I like to build products that ship. Some companies don't. Find out what the last successful project your interviewer worked on was, and when it made it into customer hands. This tells you whether the company delivers in small increments, or allocates huge budgets to failed projects. How many projects have you worked on that never made it into customer hands, or failed as soon as it was launched? How did you feel when that project ended? 

Asking what the "coolest" thing the interviewer has built will tell you if the employees take pride in the work they're doing. A software developer or designer will gush on a dime if they've built something even mildly interesting that even a single customer loved. This is what you want. 

Beware of "I built an internal tool that..." or "I built a flux capaciting tool that..." or "I rewrote an open source tool because...". Some developers like to jerk off to rebuilding the wheel and wasting business money on projects that strictly aren't required or useful to the business as a whole. Like I said, I like to build products. If you feel like you needed to rewrite the compiler, you're probably awful, and almost certainly wrong.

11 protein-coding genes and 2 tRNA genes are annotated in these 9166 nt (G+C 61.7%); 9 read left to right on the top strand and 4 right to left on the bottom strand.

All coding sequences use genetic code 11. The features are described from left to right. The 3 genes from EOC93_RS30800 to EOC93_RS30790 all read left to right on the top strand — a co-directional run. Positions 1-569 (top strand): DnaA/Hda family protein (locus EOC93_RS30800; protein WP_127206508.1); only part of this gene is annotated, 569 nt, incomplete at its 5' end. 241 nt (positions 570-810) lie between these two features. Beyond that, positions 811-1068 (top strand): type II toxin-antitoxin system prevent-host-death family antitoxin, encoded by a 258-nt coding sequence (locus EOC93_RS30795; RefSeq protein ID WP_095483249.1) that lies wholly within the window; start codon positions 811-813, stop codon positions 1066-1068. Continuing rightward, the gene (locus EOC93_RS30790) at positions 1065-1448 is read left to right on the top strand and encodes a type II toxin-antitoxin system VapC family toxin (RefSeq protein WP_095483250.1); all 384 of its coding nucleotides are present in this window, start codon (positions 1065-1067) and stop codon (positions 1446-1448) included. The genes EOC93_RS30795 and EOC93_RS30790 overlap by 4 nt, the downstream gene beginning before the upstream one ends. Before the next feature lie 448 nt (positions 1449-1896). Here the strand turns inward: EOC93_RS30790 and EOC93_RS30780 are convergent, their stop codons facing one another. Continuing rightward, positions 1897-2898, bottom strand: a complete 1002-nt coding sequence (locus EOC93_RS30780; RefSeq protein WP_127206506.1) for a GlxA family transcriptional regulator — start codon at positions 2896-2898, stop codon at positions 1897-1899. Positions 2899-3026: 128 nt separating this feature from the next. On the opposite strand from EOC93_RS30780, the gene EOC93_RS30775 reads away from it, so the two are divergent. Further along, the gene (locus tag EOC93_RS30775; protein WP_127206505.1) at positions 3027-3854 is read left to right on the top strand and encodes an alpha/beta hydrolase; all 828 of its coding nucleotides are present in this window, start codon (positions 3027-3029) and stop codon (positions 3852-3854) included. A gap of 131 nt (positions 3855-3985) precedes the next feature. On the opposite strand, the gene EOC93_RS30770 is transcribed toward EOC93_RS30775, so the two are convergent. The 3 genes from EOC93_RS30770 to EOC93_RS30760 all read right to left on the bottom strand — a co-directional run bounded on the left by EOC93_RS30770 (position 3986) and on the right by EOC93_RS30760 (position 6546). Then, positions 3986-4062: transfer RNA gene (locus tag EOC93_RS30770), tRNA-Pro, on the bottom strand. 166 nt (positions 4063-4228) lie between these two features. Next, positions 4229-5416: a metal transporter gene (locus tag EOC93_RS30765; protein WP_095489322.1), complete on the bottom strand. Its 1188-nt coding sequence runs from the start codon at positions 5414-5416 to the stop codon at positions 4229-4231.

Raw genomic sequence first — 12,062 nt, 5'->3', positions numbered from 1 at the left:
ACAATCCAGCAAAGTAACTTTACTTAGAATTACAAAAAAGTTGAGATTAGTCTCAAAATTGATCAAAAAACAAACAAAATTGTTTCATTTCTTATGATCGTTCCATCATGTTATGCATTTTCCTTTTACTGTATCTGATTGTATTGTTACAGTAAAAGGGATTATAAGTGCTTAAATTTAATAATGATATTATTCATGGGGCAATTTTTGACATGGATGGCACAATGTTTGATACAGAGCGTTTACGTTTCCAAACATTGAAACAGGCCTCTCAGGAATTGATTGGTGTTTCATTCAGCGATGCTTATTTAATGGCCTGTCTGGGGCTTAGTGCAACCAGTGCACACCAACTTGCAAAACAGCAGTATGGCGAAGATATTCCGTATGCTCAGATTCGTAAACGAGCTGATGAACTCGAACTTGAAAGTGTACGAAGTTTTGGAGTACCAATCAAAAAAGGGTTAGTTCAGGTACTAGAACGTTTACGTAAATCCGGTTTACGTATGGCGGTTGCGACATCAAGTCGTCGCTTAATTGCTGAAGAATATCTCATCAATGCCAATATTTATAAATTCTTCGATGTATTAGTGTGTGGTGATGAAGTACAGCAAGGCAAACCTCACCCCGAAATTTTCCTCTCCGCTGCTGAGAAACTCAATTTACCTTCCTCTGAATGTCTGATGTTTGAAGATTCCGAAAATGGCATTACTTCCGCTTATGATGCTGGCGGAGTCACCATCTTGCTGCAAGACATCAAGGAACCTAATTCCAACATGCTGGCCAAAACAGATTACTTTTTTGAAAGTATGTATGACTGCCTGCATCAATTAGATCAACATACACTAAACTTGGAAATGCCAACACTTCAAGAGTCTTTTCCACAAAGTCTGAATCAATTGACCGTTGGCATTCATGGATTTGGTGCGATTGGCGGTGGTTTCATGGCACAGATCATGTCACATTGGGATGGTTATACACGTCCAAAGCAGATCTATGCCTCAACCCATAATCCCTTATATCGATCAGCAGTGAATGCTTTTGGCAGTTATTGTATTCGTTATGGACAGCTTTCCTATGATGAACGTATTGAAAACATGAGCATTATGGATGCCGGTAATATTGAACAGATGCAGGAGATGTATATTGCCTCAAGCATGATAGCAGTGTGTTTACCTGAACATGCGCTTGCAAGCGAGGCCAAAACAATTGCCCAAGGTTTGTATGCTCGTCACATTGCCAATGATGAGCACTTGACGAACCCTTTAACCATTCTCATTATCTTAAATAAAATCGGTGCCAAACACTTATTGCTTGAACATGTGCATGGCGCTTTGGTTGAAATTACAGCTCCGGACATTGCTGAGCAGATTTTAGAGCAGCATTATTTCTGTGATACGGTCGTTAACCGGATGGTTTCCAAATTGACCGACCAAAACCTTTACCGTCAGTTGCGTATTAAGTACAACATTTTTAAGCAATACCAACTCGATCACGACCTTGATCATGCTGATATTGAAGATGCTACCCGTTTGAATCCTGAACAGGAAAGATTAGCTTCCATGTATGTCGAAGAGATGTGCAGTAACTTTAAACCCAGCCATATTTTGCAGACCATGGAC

10.) What do you wish you had known about the company before working here? What's the worst part of this job?

All companies have problems. Stop tricking yourself into believing Canaan exists; it doesn't.

At a good company, your interviewer won't be afraid to be honest and divulge the shit. When someone isn't afraid to call out the shit, the shit can be fixed and changed. No relationship, company, or product is perfect. How you manage issues defines whether coming to work will be a slog or will invigorate you. "I have to deal with X today. Fuck my life." or "I get to try and fix X today. Today is the day we fix this problem forever."

At a bad company, you're gonna get a sales pitch. "My biggest weakness is being too devoted to perfection." Here are the possibilities:
  1. Your interviewer is lying to lure you to the job. They know that it's very, very costly and disruptive to switch jobs, so they figure you'll be stuck as soon as you join the company.
  2. Your interviewer is afraid to be honest. You've found a culture of silence, and you'd better be ready to put your head down and ignore problems. 
  3. Your interviewer has drunk the Kool-Aid. This is just as bad as lying, except they don't know that they're lying. If no one in the company sees the 80 hour a week forced overtime as a bad thing, GET OUT. You'll either get sucked into the brainwashing yourself or be forced to deal with people who cannot see that there are problems to be fixed. 

Not all companies are evil, but know what you're getting into. We only have so many years on this planet, and you don't want to waste those digging ditches with your head down.